Monday, February 29, 2016


The genome.  Then the connectome.  The epigenome.  And now the hologenome, which is the creature plus all the other microbial life forms that cuddle down with us.  Maybe feed on us.  Insert their genes in among the spirals that we thought were only ours, because they were the plan for us.  We think of them as infections but they are elaborations.  The holobiont is the “whole shebang,”  connected and dynamic.  It’s all ecology: the logic of interactions and fittingness.

I suppose we ought to include the molecules we ingest as medicines, escapes, food, and — well, just accidental soak-ups from breathing, bathing, rubbing up against things.  This is an Age of Inclusion despite our complaints and rejections, our attempts to insist on boundaries.

So the docs talk about leverage, probiotic epidemics, niches, dysbiosis, protective commensals, and fecal transplants.  Mucus earns a new respect because it harbors so much.  Then there’s the “envirome” where the creature grapples with and seduces what’s around it on every level, including the emotional.  This is why I’m an “everythingist.”

Dr. Stan Rowe, U of Saskatchewan faculty

In 1988 in Saskatoon, Stan Rowe was one of my heroes.  He was proposing this point of view explored by Max Tegmark, as linked below, one of the constant attempts to unite science, religion, and human experience (philosophy included).  I think a lot of people think this way, quietly in order to avoid the yapping opportunist media.  Stan talked about “slices of space/time” and I tried to pass on his thoughts in Sunday sermons.

I copied and pasted these from, in case the US site doesn’t show them.

Home Place: Essays on Ecology, new revised edition  Oct 16 2002  by Stan Rowe

Earth Alive: Essays on Ecology
  Apr 15 2006  by Stan Rowe

Max “the braidman” says, “Some people find it emotionally displeasing to think of themselves as a collection of particles. I got a good laugh back in my 20s when my friend Emil addressed my friend Mats as an “atomhög,” Swedish for “atom heap,” in an attempt to insult him. However, if someone says “I can’t believe I’m just a heap of atoms!’’ I object to the use of the word “just”: the elaborate spacetime braid that corresponds to their mind is hands down the most beautifully complex type of pattern we’ve ever encountered in our universe. The world’s fastest computer, the Grand Canyon or even the Sun—their spacetime patterns are all simple in comparison.”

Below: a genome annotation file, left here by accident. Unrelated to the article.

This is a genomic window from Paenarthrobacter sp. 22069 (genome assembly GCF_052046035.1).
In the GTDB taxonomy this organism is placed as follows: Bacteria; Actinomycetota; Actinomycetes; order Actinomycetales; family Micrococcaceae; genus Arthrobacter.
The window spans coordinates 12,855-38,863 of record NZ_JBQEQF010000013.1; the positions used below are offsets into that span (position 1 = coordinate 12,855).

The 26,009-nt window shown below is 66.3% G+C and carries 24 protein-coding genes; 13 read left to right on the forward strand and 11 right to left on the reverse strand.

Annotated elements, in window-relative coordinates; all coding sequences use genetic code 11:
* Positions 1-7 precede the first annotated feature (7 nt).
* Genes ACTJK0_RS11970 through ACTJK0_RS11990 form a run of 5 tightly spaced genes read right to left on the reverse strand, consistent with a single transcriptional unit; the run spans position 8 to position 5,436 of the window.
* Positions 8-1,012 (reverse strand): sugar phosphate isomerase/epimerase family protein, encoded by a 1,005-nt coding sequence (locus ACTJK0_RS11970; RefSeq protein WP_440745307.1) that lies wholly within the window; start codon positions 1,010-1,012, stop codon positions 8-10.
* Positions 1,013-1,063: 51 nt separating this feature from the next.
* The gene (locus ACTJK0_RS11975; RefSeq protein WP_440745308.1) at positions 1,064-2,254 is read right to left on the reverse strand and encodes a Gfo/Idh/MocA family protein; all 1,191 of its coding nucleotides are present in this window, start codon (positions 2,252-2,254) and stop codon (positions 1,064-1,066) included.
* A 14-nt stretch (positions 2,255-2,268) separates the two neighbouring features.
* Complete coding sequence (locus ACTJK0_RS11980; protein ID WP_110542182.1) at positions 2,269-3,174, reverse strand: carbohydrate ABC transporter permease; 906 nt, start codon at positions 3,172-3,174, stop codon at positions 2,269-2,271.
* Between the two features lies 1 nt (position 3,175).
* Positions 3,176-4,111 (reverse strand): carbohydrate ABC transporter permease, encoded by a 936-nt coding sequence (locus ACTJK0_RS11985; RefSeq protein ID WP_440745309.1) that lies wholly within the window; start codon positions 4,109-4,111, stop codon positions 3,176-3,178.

Articles like these two in make me dizzy with the joy of insight.  Dennis Overbye explains in this linked NY Times article that the ‘zine is a bit of a throwback to a time a few decades ago when there were more magazines like it.


At the time, mostly ’70’s, the one I went absolutely crazy over was “The Sciences” published by The New York Academy of Sciences.  I kept breaking my rule about not hoarding magazines because the issues were both so amazing and so beautiful.  In fact, my use of images on prairiemary is inspired by “The Sciences” though they used contemporary art and abstract impressionist paintings, very sophisticated.  This frame of reference that unites art with science is one of my affinities to Tim Barrus and Aad de Gids. I suppose it’s structuralist and deconstructive at once.  Open to argument and the startling.